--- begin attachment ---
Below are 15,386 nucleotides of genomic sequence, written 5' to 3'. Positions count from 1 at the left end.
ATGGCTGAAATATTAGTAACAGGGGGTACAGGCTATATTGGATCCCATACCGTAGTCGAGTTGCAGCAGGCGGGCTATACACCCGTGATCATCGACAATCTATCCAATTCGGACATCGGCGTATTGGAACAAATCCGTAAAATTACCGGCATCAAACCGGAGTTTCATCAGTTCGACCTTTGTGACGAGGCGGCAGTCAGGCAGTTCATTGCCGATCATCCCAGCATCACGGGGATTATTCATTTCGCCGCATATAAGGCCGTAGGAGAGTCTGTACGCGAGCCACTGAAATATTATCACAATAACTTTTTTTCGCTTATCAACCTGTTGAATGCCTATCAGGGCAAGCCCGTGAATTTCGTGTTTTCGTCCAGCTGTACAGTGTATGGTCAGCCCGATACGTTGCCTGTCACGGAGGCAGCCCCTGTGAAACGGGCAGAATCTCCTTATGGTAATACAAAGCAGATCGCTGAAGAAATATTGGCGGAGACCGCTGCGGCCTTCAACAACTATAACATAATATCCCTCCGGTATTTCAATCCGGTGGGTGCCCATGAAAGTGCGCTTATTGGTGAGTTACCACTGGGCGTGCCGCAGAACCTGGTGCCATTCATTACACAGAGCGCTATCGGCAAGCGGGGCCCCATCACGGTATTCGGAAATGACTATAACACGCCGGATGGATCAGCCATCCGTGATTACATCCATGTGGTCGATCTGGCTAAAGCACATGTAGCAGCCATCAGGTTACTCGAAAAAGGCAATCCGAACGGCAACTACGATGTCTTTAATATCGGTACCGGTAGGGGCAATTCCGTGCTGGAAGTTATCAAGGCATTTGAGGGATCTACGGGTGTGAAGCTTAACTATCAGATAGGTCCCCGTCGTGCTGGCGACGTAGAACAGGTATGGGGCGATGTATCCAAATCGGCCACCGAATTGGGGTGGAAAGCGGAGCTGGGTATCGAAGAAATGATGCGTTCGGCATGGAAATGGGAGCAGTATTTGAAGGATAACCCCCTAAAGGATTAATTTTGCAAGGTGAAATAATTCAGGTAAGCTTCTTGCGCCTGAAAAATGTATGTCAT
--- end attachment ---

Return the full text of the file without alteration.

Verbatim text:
Below are 15,386 nucleotides of genomic sequence, written 5' to 3'. Positions count from 1 at the left end.
ATGGCTGAAATATTAGTAACAGGGGGTACAGGCTATATTGGATCCCATACCGTAGTCGAGTTGCAGCAGGCGGGCTATACACCCGTGATCATCGACAATCTATCCAATTCGGACATCGGCGTATTGGAACAAATCCGTAAAATTACCGGCATCAAACCGGAGTTTCATCAGTTCGACCTTTGTGACGAGGCGGCAGTCAGGCAGTTCATTGCCGATCATCCCAGCATCACGGGGATTATTCATTTCGCCGCATATAAGGCCGTAGGAGAGTCTGTACGCGAGCCACTGAAATATTATCACAATAACTTTTTTTCGCTTATCAACCTGTTGAATGCCTATCAGGGCAAGCCCGTGAATTTCGTGTTTTCGTCCAGCTGTACAGTGTATGGTCAGCCCGATACGTTGCCTGTCACGGAGGCAGCCCCTGTGAAACGGGCAGAATCTCCTTATGGTAATACAAAGCAGATCGCTGAAGAAATATTGGCGGAGACCGCTGCGGCCTTCAACAACTATAACATAATATCCCTCCGGTATTTCAATCCGGTGGGTGCCCATGAAAGTGCGCTTATTGGTGAGTTACCACTGGGCGTGCCGCAGAACCTGGTGCCATTCATTACACAGAGCGCTATCGGCAAGCGGGGCCCCATCACGGTATTCGGAAATGACTATAACACGCCGGATGGATCAGCCATCCGTGATTACATCCATGTGGTCGATCTGGCTAAAGCACATGTAGCAGCCATCAGGTTACTCGAAAAAGGCAATCCGAACGGCAACTACGATGTCTTTAATATCGGTACCGGTAGGGGCAATTCCGTGCTGGAAGTTATCAAGGCATTTGAGGGATCTACGGGTGTGAAGCTTAACTATCAGATAGGTCCCCGTCGTGCTGGCGACGTAGAACAGGTATGGGGCGATGTATCCAAATCGGCCACCGAATTGGGGTGGAAAGCGGAGCTGGGTATCGAAGAAATGATGCGTTCGGCATGGAAATGGGAGCAGTATTTGAAGGATAACCCCCTAAAGGATTAATTTTGCAAGGTGAAATAATTCAGGTAAGCTTCTTGCGCCTGAAAAATGTATGTCAT